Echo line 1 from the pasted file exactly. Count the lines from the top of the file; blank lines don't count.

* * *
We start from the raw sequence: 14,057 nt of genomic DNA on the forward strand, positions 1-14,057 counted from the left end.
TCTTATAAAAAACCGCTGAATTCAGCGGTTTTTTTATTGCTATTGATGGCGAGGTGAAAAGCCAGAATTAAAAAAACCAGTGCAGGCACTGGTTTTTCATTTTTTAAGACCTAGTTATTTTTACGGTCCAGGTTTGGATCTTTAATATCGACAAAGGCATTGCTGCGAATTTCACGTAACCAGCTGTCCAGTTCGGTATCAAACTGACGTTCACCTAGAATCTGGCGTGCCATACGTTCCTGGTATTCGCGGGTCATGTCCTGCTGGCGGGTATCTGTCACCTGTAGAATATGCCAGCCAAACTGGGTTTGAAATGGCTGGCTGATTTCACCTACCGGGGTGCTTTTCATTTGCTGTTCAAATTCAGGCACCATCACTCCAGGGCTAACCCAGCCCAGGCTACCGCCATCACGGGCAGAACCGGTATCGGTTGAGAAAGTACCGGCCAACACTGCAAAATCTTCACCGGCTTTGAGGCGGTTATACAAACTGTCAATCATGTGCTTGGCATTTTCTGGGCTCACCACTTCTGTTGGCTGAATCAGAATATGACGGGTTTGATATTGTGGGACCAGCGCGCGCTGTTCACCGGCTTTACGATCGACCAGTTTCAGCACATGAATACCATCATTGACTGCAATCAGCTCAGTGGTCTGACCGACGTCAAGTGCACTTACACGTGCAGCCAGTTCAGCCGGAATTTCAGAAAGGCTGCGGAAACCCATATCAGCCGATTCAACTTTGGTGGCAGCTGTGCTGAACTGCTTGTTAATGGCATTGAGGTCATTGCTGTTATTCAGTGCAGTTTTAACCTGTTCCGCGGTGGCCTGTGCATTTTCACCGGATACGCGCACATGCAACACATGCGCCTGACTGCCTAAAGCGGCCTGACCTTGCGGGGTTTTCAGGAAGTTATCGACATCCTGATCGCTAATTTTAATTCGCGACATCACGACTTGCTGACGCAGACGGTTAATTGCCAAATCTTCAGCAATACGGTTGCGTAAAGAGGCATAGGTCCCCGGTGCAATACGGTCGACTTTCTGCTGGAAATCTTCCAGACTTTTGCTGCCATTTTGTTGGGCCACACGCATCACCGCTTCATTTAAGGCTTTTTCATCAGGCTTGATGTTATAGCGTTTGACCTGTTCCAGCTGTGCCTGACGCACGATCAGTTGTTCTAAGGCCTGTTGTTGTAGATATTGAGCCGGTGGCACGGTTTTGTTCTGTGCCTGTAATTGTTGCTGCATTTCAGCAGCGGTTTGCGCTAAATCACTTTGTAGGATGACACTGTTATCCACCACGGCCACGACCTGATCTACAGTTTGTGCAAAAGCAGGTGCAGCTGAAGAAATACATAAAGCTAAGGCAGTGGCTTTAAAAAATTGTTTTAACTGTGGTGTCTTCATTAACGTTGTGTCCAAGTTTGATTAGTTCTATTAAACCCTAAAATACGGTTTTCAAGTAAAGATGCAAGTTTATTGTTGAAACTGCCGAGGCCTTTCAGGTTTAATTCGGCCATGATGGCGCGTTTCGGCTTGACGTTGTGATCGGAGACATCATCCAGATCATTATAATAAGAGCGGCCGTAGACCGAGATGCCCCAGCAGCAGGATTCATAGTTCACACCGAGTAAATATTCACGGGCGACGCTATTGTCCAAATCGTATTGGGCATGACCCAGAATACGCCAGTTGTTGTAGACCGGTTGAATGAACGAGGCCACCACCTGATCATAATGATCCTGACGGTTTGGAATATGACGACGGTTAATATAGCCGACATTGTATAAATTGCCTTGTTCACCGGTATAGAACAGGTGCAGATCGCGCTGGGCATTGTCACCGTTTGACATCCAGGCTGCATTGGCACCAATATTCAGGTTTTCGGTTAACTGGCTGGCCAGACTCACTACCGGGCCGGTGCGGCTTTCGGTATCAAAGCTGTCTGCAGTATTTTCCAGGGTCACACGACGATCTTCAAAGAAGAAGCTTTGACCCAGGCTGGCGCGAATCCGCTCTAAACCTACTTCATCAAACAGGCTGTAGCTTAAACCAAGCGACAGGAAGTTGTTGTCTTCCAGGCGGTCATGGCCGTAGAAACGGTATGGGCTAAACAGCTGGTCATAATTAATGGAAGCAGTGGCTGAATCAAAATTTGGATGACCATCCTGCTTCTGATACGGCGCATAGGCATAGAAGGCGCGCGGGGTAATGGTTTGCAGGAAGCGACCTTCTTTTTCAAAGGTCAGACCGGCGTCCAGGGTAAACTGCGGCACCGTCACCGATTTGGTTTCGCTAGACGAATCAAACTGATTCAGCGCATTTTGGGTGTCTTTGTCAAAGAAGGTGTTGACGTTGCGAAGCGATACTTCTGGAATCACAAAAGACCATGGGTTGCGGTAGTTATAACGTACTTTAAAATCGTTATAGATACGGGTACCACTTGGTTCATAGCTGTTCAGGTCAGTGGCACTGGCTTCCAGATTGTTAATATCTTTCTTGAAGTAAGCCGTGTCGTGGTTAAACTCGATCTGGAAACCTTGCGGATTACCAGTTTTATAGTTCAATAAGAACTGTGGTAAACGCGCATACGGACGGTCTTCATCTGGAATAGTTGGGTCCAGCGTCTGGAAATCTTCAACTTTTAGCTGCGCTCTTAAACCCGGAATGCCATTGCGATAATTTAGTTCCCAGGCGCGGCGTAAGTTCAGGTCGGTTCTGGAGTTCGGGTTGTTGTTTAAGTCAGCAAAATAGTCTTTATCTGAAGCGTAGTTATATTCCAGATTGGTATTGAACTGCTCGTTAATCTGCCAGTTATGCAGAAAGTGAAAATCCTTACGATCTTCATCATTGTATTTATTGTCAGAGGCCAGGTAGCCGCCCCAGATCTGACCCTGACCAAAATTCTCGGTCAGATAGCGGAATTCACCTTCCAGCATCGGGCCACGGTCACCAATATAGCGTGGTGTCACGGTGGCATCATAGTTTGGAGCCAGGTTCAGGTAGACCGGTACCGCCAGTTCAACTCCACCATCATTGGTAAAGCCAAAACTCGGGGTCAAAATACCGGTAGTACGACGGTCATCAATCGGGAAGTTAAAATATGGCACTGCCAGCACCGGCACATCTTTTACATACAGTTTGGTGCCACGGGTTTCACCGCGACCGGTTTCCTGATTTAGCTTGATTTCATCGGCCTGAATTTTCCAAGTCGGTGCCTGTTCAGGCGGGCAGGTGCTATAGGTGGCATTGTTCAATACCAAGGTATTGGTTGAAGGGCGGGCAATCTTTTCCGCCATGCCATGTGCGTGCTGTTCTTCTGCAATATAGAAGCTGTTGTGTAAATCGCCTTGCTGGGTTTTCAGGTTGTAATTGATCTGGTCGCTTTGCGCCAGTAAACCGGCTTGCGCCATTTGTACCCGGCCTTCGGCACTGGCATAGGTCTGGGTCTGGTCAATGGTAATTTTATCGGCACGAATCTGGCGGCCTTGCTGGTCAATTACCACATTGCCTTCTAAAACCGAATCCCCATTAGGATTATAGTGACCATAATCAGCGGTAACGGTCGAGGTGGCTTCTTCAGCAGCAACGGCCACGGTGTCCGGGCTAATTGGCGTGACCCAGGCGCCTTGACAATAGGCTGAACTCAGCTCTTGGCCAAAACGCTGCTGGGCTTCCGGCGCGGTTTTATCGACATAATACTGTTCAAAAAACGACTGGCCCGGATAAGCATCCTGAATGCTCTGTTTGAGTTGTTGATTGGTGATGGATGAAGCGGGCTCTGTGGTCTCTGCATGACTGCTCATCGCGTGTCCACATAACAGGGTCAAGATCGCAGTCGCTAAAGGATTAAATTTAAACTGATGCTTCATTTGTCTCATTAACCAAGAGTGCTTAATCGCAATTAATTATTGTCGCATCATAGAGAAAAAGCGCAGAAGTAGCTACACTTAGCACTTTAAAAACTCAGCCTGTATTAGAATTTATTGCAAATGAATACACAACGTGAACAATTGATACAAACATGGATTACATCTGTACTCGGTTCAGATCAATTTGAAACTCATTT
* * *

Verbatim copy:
We start from the raw sequence: 14,057 nt of genomic DNA on the forward strand, positions 1-14,057 counted from the left end.